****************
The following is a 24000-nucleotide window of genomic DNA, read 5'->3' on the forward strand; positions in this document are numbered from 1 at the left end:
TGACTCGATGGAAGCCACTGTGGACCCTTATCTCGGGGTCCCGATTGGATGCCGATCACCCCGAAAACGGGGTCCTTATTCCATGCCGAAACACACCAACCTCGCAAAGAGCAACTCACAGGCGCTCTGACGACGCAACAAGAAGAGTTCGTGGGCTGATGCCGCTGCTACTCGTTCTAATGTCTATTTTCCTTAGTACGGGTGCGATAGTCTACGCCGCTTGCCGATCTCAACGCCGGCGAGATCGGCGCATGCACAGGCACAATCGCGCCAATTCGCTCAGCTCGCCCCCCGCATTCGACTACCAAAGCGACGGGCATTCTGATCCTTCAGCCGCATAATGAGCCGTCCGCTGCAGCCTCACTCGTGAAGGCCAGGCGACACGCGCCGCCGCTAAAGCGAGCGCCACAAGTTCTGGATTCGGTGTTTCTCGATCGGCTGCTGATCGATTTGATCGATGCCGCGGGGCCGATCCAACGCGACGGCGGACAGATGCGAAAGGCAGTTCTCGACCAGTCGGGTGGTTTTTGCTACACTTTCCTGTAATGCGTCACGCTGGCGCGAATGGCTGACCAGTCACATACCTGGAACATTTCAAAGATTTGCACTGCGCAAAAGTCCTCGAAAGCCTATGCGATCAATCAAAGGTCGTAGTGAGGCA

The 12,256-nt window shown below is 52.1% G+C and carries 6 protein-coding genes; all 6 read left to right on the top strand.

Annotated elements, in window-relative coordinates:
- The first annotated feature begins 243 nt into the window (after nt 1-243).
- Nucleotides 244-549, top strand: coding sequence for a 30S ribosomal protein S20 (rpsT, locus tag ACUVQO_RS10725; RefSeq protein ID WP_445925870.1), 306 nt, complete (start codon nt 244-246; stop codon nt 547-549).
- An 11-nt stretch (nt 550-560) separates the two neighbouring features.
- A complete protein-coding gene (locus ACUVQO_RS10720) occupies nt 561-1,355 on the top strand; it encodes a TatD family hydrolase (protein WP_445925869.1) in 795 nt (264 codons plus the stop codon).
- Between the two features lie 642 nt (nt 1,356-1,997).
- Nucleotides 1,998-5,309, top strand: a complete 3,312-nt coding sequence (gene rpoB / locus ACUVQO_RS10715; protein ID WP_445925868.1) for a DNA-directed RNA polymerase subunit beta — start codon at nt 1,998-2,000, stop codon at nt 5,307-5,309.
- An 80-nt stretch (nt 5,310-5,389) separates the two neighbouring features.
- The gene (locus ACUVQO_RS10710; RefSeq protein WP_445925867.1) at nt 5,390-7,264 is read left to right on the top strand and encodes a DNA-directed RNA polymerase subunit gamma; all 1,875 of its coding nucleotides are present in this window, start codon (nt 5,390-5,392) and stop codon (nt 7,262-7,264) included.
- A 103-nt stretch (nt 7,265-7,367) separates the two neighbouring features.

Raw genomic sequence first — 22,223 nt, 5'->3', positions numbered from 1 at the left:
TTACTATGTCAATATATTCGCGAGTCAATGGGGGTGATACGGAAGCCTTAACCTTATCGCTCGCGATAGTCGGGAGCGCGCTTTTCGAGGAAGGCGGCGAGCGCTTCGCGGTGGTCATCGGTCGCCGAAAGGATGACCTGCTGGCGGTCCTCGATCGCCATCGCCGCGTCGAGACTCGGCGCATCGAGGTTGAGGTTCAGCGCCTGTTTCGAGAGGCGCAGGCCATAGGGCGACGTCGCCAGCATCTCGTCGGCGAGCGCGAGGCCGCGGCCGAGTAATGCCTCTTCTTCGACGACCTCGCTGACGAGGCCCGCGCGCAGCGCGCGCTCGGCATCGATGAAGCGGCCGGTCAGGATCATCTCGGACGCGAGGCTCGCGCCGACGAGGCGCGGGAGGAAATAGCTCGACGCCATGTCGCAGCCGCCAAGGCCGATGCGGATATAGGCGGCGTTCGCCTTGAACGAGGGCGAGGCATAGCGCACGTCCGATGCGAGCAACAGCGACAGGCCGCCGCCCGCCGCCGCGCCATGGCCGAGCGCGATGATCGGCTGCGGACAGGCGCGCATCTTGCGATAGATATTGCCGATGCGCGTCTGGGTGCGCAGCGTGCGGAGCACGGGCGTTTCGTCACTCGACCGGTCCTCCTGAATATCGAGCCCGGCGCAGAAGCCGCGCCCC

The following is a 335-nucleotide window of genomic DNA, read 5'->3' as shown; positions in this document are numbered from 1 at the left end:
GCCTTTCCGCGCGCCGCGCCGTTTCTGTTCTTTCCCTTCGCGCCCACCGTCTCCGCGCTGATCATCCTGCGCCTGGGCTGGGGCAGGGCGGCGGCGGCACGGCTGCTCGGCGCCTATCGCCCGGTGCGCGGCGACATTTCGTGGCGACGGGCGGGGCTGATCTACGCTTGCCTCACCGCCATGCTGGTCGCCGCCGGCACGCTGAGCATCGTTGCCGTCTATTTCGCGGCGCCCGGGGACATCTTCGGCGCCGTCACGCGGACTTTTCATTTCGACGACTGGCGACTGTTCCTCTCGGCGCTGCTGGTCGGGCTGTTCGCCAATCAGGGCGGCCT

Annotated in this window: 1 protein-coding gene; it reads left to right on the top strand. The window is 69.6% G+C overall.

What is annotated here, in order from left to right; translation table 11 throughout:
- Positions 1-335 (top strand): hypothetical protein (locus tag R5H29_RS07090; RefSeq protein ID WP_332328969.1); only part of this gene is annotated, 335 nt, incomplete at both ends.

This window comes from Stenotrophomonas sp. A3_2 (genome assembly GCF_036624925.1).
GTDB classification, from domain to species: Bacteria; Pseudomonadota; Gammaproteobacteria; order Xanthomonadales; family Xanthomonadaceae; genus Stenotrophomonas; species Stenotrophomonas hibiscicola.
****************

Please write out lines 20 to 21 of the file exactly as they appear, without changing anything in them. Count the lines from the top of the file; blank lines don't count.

- Positions 1-335 (top strand): hypothetical protein (locus tag R5H29_RS07090; RefSeq protein ID WP_332328969.1); only part of this gene is annotated, 335 nt, incomplete at both ends.

This window comes from Stenotrophomonas sp. A3_2 (genome assembly GCF_036624925.1).